When I was young my parents kept a lot of catalogues around the house. I liked to window shop, (for toys) and they realized that if I used up my enthusiasm for a toy on the pages of a magazine they didn’t have to buy me that same toy — I was already over the novelty of it.
I may rue the day we drove over (a couple weeks ago) to Springfield to ‘check out’ the RV show. Which is to say, after looking at other RV’s we continued looking and I showed you the RV with the rear sitting room a while ago. Well, we have an appointment to LOOK at that RV at the selling dealer in Junction City — about 90 minutes drive from here.
In the two and a half years we’ve owned our Journey what we thought we were going to do as fulltimers has morphed. We never expected to park in the same place for longer than a month or two. We anticipated that we would travel slowly — that has held. We expected we’d spend more time IN and AROUND wildlife refuges — we’d still like to to do that but we’ve been slow to get there. We had not thought a lot about what our normal life at home had been like — and we have since realized that even as fulltimers we still spend a considerable number of hours a day INSIDE the RV even when given a choice about being outdoors. We like being outside; but given my time writing and researching future moves (or details about the Forest Service) it’s all time added on up of eating and sleeping. We were never ones for a lot of outdoor cooking — and I don’t think we’ve cooked even a single meal outside since going mobile — that’s just not who we are. All of that has lead us to be willing to consider some other solution to our RV needs.
We don’t know what we may decide but one thing is sure. The model we are going to see is truly unique.
Think about it, the single most popular RV ever made was the Fleetwood Bounder. So think about it… how many Bounders do you think were made in it’s most popular year? Im sure some folks will talk thousands, or tens of thousands, but the fact of the matter is that at all lengths, and with all the various floor plans and option configurations they made: LESS than 900 Bounders in their best year.
That rear sitting room that intrigues me is one of fewer than a handful of coaches built with that floorplan way — there won’t come many of these along the used RV availability line — and from what we have heard, it’s a pretty clean property.
We continue being satisfied with almost everything about our Journey. I am not immune to the way my wife’s face magically lights up every time we look at a bigger RV. It’s not so much that she WANTS a new house, it’s just the sensation of how much roomier it is. And goodness knows — almost any Class A RV is bigger than ours. So, if the old adage is correct: that a happy wife is a happy life — it’s something to which I should pay some attention.
Normally, I would be concerned with how bright a place seems (to her). With 8 more feet and 2 more slides this one does seem lighter (or is it just LARGER — I don’t know!) I wonder to myself what it would be like keeping heating this coach during the winter? Our short Journey with only 2 slides isn’t too hard to heat and when we are sitting still a long time (like out here in OR) and we get out our little electric box heaters, two are pretty much sufficient to keep us warm without even kicking in the furnace [ or burning propane 🙂 ] I suspect that adding two more slides and 8 feet would increase our interior volume by 1/3 at least — a lot more space to heat & cool with an RV furnace!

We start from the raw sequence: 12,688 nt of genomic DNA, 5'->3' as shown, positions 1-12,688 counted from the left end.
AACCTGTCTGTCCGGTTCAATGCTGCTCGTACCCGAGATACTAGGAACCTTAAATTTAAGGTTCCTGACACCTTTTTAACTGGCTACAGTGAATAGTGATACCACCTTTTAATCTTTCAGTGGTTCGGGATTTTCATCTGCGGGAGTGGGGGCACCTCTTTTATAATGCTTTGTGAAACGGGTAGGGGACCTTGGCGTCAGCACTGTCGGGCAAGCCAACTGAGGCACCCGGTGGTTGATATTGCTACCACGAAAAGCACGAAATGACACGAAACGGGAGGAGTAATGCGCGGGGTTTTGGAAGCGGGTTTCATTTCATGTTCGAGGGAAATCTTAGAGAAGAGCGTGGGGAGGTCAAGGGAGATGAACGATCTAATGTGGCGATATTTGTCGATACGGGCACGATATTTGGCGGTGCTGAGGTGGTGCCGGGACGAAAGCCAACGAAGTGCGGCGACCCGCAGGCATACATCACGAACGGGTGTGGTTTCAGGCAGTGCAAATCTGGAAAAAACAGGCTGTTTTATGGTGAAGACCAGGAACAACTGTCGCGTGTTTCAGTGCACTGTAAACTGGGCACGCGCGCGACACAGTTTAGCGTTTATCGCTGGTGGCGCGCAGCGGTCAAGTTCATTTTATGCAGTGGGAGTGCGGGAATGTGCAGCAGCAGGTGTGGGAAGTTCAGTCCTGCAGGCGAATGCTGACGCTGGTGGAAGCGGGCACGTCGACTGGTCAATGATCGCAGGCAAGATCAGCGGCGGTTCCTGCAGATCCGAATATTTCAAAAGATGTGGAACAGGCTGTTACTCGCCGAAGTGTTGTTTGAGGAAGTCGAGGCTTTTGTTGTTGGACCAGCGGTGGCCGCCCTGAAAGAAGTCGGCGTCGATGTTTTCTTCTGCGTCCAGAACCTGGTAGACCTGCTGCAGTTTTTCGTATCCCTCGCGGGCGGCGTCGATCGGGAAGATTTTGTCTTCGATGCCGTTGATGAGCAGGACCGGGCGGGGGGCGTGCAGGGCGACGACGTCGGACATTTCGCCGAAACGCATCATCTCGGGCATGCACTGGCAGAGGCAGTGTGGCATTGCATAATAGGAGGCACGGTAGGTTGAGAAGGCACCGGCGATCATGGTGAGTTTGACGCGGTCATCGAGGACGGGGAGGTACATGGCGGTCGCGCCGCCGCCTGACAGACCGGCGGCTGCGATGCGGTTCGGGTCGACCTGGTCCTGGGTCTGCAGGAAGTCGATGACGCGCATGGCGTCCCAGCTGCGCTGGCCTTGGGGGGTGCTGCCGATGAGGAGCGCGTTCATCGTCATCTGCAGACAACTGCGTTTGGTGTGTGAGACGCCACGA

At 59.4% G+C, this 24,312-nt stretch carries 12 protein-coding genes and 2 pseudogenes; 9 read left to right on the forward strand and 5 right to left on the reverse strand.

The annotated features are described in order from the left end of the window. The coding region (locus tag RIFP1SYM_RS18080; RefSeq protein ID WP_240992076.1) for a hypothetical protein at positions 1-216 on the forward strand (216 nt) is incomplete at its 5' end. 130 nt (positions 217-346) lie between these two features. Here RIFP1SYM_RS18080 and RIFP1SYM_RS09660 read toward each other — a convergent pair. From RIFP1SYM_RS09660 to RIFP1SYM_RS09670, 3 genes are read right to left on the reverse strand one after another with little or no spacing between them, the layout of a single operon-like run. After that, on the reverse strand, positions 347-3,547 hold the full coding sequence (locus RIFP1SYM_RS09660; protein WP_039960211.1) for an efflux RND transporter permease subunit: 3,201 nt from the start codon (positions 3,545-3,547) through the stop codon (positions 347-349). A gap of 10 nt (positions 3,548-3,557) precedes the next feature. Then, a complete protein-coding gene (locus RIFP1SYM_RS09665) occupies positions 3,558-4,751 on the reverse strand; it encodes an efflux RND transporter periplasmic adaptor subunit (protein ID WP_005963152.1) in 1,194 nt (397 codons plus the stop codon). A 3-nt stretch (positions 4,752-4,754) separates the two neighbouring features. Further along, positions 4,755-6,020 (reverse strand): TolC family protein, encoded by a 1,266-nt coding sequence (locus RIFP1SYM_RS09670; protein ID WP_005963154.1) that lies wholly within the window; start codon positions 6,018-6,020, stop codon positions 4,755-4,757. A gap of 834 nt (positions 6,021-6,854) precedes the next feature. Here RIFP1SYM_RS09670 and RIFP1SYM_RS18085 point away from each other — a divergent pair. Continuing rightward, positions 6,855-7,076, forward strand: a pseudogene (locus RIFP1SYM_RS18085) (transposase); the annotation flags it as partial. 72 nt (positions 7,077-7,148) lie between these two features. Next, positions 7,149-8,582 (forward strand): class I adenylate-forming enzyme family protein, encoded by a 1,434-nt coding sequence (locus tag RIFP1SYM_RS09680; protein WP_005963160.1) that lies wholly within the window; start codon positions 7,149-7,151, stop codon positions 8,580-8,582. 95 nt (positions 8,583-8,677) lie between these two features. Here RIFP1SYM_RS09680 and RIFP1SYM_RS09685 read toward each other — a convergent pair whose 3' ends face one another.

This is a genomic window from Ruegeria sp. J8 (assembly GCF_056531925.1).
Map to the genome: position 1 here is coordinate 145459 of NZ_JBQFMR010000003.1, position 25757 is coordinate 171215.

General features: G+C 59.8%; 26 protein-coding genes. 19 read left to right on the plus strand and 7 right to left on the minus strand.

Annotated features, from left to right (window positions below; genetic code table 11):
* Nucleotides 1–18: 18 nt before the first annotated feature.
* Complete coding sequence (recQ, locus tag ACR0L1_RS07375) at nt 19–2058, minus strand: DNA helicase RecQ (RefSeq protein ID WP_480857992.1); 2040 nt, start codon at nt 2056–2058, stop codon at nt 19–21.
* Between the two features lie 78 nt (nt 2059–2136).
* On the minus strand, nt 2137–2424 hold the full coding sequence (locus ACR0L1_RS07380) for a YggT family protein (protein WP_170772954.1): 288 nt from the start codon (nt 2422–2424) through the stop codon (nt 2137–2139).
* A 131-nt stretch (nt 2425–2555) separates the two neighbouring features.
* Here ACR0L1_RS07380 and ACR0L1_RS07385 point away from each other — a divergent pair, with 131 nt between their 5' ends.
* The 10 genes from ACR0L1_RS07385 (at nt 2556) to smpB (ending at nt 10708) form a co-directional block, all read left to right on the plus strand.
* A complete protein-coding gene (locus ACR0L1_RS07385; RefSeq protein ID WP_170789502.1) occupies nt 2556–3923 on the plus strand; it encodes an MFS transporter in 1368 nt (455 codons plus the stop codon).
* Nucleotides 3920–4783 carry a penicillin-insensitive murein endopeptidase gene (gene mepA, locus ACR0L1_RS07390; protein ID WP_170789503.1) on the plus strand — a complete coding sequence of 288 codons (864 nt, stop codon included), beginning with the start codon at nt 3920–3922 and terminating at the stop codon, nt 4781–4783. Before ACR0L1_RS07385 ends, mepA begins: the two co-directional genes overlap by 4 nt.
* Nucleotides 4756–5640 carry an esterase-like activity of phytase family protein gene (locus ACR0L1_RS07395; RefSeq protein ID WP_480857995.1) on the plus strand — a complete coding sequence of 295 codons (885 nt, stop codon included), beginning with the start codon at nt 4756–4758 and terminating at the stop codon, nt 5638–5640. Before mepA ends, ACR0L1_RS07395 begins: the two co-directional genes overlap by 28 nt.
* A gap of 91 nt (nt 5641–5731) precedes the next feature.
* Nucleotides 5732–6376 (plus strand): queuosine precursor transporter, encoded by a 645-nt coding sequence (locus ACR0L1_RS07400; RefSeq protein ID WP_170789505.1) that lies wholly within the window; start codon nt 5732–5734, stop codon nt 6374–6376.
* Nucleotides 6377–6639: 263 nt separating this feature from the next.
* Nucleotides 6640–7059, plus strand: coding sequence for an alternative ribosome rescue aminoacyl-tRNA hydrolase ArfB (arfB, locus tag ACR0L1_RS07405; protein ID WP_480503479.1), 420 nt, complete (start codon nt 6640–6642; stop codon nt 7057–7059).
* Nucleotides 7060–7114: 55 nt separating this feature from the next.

But, the Siren’s Song — that sitting room — is luring me closer and closer. And you know what? If we really got crazy and popped for that thing I can actually predict that we’d spend a lot more time in the more confined space of the bedroom/sitting room and that the lounge might go largely unused. The easy chair and the desk appeal strongly to our style of living.
I don’t know what’s going to happen.
We’ve been looking at online pictures (burning up my monthly broadband width!)
We don’t NEED anything bigger. Peg has already said that she’d feel more comfortable in transit in the smaller sized coach that we already have. I’ve been looking at ReserveAmerica.com to see how much of a difference it would make to us finding accommodations in the kind of parks we like to visit — and there would be an impact — but would it be enough to make us go back into debt? I really don’t know. It’s nice not having monthly payments.
I guess all we can do is look. We’ll make another trip to Junction City; we’ll clamber up and down, in and out, under and through. We’ll compare what’s there with what we have and see what processes out the other side — sort of like a RV’ing meat grinder. Maybe we’ll end up with a Holiday Rambler Bratwurst, instead of a Winnebago Hot Dog?
And, of course, I’m still waiting on our revised ‘puter table. I’m hoping to have it by Monday or Tuesday. Perhaps by the time we get back from Junction City the table will be done. I have to say that overnight — without that table in place over and around the driver’s seat — that the front of the RV looks much nicer. It’s easy getting in and out of Journey. It’s not easy when we have that table sticking out into the aisle.
We did a good job of anticipating almost all of our needs when we bought this coach. Could we have done better? I don’t know but my computing need where the one glaring omission. And it may be the one thing that either pushes us over the trade-in hump, or perhaps convinces us to settle with a revised table.
I’m beginning to think that we should have named this blog: The Days of Our Lives — it’s starting to sound more like a soap opera than a travelogue or a diary.
Well, here’s to living an Unscripted Life!
Thanks for stopping by, and I’ll talk with you tomorrow.